As to the canal of the defendant, so far as it ran at that date through the land of the United states, this act was an unequivocal grant of the right of way, if it was no more. As the plaintiff's right to the lands patented to him and his brother commenced subsequently to this statute, he took the title subject to this right of way, and cannot now disturb it.
In reference to his lands held under conveyance from the railroad company, it might be a question of some difficulty
whether the right was so far vested in that company before the passage of this act of 1866, that the latter would be ineffectual as regards these lands. But we do not think that the defendant is under the necessity of relying on that statute.
It is the established doctrine of this Court that rights of miners, who had taken possession of mines and worked and developed them, and the rights of persons who had constructed canals and ditches to be used in mining operations and for purposes of agricultural irrigation, in the region where such artificial use of the water was an absolute necessity, are rights which the government had, by its conduct, recognized and encouraged and was bound to protect, before the passage of the act of 1866. We are of opinion that the section of the act which we have quoted was rather a voluntary recognition of a preexisting right of possession, constituting a valid claim to its continued use, than the establishment of a new one. This subject has so recently received our attention, and the grounds on which this construction rests are so well set forth in the following cases, that they will be relied on without further argument: Atchison v. Peterson, 20 Wall. 507; Basey v. Gallagher, id., 670; Forbes v. Gracey, 94 U. S. 762; Jennison v. Kirk, 98 U. S. 453.
We turn now to the Act of July 2, 1864, 13 Stat. 356, which makes the final grant to the Pacific railroad companies, the acceptance of which by the companies bound them to its terms, and we find in sect. 4, which enlarges the grant of lands made by the act of 1862, this clause of reservation from the general terms of the grant:
"Any lands granted by this act, or the act to which this is an amendment, shall not defeat or impair any preemption, homestead, swamp land, or other lawful claim, nor include any government reservation or mineral lands, or the improvements of any bona fide settler on any lands returned or denominated as mineral lands, and the timber necessary to support his said improvements as a miner or agriculturist."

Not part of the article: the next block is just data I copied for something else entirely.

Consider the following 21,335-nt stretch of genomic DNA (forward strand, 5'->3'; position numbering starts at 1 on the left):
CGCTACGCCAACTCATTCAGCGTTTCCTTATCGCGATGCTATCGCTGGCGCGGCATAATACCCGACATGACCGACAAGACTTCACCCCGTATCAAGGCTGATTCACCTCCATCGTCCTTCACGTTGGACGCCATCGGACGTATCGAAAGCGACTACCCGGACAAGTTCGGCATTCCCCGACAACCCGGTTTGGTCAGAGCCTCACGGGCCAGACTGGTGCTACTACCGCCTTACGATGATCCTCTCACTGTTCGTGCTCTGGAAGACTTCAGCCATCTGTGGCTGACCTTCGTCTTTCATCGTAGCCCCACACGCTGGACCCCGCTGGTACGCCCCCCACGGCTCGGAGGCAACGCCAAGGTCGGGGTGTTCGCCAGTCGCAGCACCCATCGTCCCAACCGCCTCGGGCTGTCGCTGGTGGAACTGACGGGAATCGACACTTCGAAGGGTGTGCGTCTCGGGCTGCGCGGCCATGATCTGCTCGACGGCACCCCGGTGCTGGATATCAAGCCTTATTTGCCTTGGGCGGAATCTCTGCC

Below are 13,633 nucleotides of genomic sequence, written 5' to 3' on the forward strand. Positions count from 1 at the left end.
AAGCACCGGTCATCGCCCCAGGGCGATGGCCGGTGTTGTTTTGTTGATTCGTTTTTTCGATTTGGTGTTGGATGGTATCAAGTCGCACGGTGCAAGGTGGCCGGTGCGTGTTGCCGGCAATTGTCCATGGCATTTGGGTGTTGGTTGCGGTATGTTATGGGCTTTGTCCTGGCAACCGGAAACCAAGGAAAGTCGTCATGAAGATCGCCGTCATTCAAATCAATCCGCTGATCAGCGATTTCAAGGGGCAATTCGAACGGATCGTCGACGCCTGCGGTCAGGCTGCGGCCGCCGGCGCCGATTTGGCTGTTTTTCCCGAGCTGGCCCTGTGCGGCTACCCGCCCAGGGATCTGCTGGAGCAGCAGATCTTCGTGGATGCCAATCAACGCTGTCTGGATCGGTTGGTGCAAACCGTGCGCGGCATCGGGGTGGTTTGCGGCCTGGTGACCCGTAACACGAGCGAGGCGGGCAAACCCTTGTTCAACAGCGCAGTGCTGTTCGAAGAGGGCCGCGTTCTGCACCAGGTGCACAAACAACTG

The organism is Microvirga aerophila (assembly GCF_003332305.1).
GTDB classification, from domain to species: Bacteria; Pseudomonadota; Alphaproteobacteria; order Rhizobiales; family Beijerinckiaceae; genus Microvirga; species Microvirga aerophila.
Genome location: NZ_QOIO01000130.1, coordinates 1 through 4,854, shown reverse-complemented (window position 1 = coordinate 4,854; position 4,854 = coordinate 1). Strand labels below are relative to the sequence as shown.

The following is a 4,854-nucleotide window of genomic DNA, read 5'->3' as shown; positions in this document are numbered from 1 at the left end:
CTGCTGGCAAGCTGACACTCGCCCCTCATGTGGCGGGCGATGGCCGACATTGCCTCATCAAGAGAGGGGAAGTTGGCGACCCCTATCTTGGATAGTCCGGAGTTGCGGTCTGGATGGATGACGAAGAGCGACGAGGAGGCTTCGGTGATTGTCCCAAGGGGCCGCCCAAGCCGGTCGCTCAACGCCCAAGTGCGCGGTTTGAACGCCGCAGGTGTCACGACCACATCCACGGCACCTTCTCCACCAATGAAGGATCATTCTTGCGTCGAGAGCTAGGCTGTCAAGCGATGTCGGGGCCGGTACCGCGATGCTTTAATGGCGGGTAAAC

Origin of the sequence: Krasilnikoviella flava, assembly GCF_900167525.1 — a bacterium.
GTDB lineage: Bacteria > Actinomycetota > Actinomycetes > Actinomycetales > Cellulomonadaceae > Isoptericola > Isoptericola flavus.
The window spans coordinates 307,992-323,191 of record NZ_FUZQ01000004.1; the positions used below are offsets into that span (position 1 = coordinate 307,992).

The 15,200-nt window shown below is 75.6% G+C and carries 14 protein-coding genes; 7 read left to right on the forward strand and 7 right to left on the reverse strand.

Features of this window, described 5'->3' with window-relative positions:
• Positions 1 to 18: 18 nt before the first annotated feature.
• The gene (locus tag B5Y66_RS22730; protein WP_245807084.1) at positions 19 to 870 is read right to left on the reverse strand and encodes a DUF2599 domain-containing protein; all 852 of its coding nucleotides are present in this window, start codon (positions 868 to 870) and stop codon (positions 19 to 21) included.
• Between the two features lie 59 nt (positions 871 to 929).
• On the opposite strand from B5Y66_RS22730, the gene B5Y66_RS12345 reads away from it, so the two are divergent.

We have had occasion to construe a very common clause of reservation in grants to other railroad companies, and in aid of other works of internal improvements, and in all of them we have done so in the light of the general principle that Congress, in the act of making these donations, could not be supposed to
exercise its liberality at the expense of preexisting rights, which, though imperfect, were still meritorious, and had just claims to legislative protection. See Wolcott v. Des Moines Company, 5 Wall. 681; Williams v. Baker, 17 Wall. 144; Leavenworth, Lawrence, & Galveston Railroad Co. v. United states, 92 U. S. 733.
In construing the grant to the Pacific railroad companies this principle is eminently applicable. The lands were vastly greater in extent than those embraced in any previous grant, and surrounded by much more varied circumstances. The number and diversified character of the interests which might be affected largely exceeded any with which Congress had theretofore dealt.
Hence we have in the clause of reservation a much more liberal and extended protection of preexisting rights than in the reservation clause which had become a formula in previous grants.
Not only are prior reservations made by the government, and rights of preemption excepted, but the improvements of bona fide settlers on land returned or denominated mineral lands, and the timber necessary to support the miners' improvements, and any other lawful claim, are unaffected by the grant. Of course, this means any honest claim evidence by improvements or other acts of possession.
The defendant had been in possession of the claim in question for twelve years when this act was passed, and had expended $200,000 upon it. It was of great utility, nay necessity, to a large agricultural and mining interest, and we cannot doubt that it was of the class which this section declared should not be defeated by the grant which Congress was then making.
As the judgment of the Supreme Court of California was based on this principle, it is